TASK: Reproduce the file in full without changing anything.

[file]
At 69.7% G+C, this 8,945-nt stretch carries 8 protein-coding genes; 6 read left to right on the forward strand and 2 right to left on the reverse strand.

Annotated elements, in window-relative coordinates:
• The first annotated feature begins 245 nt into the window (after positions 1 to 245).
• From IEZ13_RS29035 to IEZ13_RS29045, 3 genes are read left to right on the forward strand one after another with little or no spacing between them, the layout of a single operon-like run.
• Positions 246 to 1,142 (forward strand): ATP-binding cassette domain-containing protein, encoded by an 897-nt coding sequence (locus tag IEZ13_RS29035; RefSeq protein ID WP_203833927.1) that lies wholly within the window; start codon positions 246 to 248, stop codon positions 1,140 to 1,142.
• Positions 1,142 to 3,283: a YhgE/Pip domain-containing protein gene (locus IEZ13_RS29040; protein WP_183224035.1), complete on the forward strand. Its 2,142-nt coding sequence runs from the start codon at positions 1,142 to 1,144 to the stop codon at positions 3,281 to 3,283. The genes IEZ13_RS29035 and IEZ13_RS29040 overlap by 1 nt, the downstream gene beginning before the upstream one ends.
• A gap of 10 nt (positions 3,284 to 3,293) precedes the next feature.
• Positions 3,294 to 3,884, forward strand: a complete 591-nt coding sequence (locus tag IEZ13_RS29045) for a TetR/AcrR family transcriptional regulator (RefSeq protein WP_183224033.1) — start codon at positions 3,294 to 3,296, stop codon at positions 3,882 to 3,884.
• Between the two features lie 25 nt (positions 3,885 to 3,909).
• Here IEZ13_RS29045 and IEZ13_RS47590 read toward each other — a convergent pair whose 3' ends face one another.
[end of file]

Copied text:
At 69.7% G+C, this 8,945-nt stretch carries 8 protein-coding genes; 6 read left to right on the forward strand and 2 right to left on the reverse strand.

Annotated elements, in window-relative coordinates:
• The first annotated feature begins 245 nt into the window (after positions 1 to 245).
• From IEZ13_RS29035 to IEZ13_RS29045, 3 genes are read left to right on the forward strand one after another with little or no spacing between them, the layout of a single operon-like run.
• Positions 246 to 1,142 (forward strand): ATP-binding cassette domain-containing protein, encoded by an 897-nt coding sequence (locus tag IEZ13_RS29035; RefSeq protein ID WP_203833927.1) that lies wholly within the window; start codon positions 246 to 248, stop codon positions 1,140 to 1,142.
• Positions 1,142 to 3,283: a YhgE/Pip domain-containing protein gene (locus IEZ13_RS29040; protein WP_183224035.1), complete on the forward strand. Its 2,142-nt coding sequence runs from the start codon at positions 1,142 to 1,144 to the stop codon at positions 3,281 to 3,283. The genes IEZ13_RS29035 and IEZ13_RS29040 overlap by 1 nt, the downstream gene beginning before the upstream one ends.
• A gap of 10 nt (positions 3,284 to 3,293) precedes the next feature.
• Positions 3,294 to 3,884, forward strand: a complete 591-nt coding sequence (locus tag IEZ13_RS29045) for a TetR/AcrR family transcriptional regulator (RefSeq protein WP_183224033.1) — start codon at positions 3,294 to 3,296, stop codon at positions 3,882 to 3,884.
• Between the two features lie 25 nt (positions 3,885 to 3,909).
• Here IEZ13_RS29045 and IEZ13_RS47590 read toward each other — a convergent pair whose 3' ends face one another.